Filters and Beyond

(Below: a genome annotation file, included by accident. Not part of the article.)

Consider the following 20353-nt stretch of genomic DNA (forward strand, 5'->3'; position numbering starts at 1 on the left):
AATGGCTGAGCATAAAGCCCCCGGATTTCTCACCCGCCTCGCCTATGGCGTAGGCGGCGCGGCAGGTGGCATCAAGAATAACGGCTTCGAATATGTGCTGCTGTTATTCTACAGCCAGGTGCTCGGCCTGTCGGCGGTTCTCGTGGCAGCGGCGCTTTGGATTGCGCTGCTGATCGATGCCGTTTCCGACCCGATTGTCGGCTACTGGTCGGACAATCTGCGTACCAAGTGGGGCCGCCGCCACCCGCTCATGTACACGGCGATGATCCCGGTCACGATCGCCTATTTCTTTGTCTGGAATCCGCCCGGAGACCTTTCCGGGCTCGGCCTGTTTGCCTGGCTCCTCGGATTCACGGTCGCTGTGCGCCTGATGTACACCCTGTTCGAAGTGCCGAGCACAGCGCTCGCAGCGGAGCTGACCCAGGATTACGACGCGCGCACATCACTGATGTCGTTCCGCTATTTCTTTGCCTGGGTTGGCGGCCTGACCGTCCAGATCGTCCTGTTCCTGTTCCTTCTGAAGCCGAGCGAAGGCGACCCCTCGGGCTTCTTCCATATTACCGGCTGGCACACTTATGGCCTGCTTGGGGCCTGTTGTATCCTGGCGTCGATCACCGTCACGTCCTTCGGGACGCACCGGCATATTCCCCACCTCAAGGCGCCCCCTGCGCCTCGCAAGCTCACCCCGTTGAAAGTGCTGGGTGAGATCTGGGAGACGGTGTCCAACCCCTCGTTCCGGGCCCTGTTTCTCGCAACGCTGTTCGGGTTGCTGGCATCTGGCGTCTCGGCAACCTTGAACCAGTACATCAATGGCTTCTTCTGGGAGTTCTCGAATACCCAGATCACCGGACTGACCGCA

After choosing your presets, it’s time to decide what filters, if any, you might want applied. There’s a good set of video and audio filters available, from the usual blur, brightness and contrast filters to more specific functions, such as pulldown insertion or removal. Like a preset, you can duplicate any of the filters listed and tweak them into a new filter set. It’s not apparent from first glance but each filter is more like a “filter set” as you can choose more than one filter at a time. The filter parameters are accessed via the Filters tab of a preset pop-up menu. For example, for some reason the engineers at Sorenson have decided to apply an auto crop and deinterlace as a default for each filter. Double clicking the filter will let you uncheck and turn those filters off. You can also automatically apply a global filter to every compression via the preferences menu > Advanced tab. This global filter defaults (for a reason that is beyond me) to turning on the Auto Crop Deinterlace filter; you might want to turn that off if you are dealing with more progressive sources than interlaced. Worth noting is the format that the timecode filter uses, a hour:minute:seconds:milliseconds format that is a bit foreign to those of us in video who expect to see SMTPE standard timecode. I’d like to see SMTPE timecode added as well in a future update.